After two years in the void, Emory University’s DIY fest returns on Thursday, April 7. Check out live music from Loony and the debut of El Matador (feat. Katy Graves from Catfight, Randy Gue of Final Offering, and Chris Pollette).
Stations will be set up for silkscreening T-shirts, making buttons, woodblock prints, learning how to write graffiti with Mad Clout, and more + Randy’s famous tower of pizza will be in full effect. Come hungry and pre game for the Spits show at the Earl later that night.
Free. 6:30-8:30 p.m. Emory’s Visual Arts Building and Campus Life Pavillion. 700 Peavine Creek Drive.Parking is available in the Peavine Parking Deck at 22 Eagle Row.
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Eyedrum Art & Music Gallery has announced a new location opening in early 2021 at 515 Ralph David Abernathy Blvd., in a historic industrial corridor near the West End, Pittsburgh, Mechanicsville, and Adair Park.
In a press release issued September 29, Eyedrum states that this new location will feature a “flexible 3,000 square-foot interior including a small dedicated gallery, an outdoor stage, and a courtyard for programming.”
The press release also states that Eyedrum will carry on with its legacy as “a home to underserved, emerging artists, musicians, filmmakers, and writers. In times of uncertainty, members of the community need arts spaces now more than ever.”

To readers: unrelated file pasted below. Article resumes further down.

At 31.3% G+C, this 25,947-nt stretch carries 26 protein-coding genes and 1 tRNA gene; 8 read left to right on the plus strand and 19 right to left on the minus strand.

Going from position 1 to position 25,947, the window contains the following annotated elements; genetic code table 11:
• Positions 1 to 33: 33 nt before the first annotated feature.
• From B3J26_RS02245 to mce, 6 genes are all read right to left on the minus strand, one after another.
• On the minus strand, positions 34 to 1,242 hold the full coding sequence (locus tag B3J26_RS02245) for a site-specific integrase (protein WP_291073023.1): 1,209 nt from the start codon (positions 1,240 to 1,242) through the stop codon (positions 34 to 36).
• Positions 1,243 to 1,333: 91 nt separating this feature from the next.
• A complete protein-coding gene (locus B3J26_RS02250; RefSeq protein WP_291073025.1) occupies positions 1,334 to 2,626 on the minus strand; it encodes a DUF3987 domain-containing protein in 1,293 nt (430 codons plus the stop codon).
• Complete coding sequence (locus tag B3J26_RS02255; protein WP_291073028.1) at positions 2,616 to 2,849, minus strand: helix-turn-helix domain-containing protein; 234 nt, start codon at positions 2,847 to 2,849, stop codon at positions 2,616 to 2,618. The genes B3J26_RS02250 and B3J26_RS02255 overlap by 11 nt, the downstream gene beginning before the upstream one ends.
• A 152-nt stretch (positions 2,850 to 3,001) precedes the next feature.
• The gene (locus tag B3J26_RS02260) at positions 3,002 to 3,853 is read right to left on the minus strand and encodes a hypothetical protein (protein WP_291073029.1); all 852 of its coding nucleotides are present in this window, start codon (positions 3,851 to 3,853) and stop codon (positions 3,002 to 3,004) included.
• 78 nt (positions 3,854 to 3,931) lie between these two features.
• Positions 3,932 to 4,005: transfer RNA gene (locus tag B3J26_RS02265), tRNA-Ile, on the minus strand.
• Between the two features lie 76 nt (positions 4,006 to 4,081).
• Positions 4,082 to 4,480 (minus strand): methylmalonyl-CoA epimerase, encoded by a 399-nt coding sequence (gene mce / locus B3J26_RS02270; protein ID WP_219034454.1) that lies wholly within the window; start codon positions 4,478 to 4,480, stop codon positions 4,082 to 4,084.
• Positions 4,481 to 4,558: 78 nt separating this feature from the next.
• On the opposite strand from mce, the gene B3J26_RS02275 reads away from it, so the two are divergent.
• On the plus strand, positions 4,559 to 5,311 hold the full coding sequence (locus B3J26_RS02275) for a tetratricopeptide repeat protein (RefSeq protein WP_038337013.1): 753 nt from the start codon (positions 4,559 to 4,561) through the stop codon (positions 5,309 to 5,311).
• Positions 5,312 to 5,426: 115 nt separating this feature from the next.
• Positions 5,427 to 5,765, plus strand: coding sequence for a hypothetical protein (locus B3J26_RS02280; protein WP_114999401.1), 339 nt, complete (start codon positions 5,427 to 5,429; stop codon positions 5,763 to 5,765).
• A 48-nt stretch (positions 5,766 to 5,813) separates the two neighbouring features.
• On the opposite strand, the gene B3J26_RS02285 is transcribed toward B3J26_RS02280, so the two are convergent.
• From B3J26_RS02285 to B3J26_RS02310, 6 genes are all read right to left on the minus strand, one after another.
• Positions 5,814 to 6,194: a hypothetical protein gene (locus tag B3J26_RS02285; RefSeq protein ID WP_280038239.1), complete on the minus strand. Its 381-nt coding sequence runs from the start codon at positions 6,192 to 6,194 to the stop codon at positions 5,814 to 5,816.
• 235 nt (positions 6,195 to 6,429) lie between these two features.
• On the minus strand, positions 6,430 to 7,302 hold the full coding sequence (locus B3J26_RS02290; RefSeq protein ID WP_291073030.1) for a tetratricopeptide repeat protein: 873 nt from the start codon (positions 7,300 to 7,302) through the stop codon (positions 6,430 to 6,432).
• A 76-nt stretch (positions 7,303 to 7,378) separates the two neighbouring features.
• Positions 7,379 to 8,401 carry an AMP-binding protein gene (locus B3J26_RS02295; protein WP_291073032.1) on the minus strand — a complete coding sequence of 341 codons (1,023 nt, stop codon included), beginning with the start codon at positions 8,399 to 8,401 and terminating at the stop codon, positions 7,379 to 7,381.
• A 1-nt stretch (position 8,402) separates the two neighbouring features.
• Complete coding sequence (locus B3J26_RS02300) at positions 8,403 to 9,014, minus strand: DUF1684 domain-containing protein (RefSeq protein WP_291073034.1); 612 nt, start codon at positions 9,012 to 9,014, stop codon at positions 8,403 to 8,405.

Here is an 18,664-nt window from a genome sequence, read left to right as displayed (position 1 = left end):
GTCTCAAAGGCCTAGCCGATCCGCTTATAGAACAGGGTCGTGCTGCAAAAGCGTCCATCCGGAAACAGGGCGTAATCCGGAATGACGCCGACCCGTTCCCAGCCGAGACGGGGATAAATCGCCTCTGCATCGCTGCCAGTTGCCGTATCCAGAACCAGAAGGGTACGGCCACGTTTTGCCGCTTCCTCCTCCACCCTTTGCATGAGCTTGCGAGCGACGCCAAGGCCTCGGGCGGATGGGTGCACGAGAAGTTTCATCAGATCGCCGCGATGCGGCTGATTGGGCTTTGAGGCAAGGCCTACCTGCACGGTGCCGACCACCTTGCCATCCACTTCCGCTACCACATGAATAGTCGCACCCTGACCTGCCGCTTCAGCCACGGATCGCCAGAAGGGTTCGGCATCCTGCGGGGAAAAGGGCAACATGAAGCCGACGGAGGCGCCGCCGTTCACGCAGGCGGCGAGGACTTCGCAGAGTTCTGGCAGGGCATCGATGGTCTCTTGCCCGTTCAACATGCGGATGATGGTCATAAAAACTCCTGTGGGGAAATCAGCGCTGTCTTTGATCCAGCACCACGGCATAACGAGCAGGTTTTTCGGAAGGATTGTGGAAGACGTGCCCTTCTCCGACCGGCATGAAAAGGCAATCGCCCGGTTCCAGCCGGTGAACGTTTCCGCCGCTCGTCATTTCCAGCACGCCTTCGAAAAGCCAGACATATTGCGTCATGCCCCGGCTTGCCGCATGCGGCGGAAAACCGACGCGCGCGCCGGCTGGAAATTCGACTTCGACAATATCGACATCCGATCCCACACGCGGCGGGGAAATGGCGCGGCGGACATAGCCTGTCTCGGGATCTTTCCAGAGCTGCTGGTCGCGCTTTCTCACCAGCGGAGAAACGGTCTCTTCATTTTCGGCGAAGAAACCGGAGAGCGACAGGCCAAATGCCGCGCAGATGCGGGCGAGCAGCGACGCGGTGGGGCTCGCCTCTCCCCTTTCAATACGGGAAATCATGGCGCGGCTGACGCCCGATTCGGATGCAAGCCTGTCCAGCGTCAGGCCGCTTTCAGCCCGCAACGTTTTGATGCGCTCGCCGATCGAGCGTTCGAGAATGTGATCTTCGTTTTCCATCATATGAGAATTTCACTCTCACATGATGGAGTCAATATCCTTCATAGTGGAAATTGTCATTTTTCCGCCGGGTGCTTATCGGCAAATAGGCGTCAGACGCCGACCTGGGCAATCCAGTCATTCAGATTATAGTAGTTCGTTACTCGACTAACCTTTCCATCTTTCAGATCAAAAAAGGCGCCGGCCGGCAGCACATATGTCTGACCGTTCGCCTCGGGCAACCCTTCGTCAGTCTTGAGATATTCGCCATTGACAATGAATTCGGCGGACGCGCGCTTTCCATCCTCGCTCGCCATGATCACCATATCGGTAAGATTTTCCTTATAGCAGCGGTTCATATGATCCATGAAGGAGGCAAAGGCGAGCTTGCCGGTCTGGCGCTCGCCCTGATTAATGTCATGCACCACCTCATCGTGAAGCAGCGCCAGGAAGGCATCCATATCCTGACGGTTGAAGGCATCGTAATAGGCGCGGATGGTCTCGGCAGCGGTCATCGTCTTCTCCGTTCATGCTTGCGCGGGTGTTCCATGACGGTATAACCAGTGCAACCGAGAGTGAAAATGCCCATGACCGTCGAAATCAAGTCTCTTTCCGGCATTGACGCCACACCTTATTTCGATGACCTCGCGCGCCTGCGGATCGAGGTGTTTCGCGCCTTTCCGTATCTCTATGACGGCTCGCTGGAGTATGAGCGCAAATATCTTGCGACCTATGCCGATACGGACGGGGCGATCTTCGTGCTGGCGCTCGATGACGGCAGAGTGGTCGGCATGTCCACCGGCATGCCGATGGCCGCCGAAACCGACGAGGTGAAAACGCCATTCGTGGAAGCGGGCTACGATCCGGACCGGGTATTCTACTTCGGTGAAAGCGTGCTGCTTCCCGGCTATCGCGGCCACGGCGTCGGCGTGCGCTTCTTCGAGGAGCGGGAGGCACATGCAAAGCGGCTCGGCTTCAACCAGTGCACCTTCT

In June of 2018, Eyedrum, along with fellow DIY arts and music space Mammal were forced to close after a nearby fire on Broad Street SW left one man dead. Soon after, both business were forced to leave their Downtown locations permanently.
Two years later, Eyedrum’s announcement comes as a beacon of hope for an underserved community of artists and musicians. In a 2011 CL cover story that I co-authored with Wyatt Williams, title Eyedrum: An Oral History, we described that scene as “those willing to embrace music and arts that are as contemptuous as they were conscientious. Indie rock acts as varied as Oneida, Don Caballero, and the Black Heart Procession to Simeon Coxe of the Silver Apples to DJ Cut Chemist all performed there amid exhibitions with titles such as The Penis Show, Switch, and Liquid Smoke.”
With the recent closure of the Bakery in Oakland City, Atlanta needs a venue that this community can call home, now more than ever.
Eyedrum’s new home sits adjacent to Parts Authority, an automobile parts and supplies facility.
Deisha Oliver, a member of Eyedrum’s board of directors, says the gallery and performance venue is renting “a 3,000 square foot portion of 515. The building owner has been so kind as to do the needed build out of our portion of that space.”
To keep Eyedrum’s endeavors moving forward, an effort to raise funds is underway, with plans to facilitate virtual programming, and to support the staff and curatorial budget for the next five years. A new website is planned for launch soon, which will offer membership options.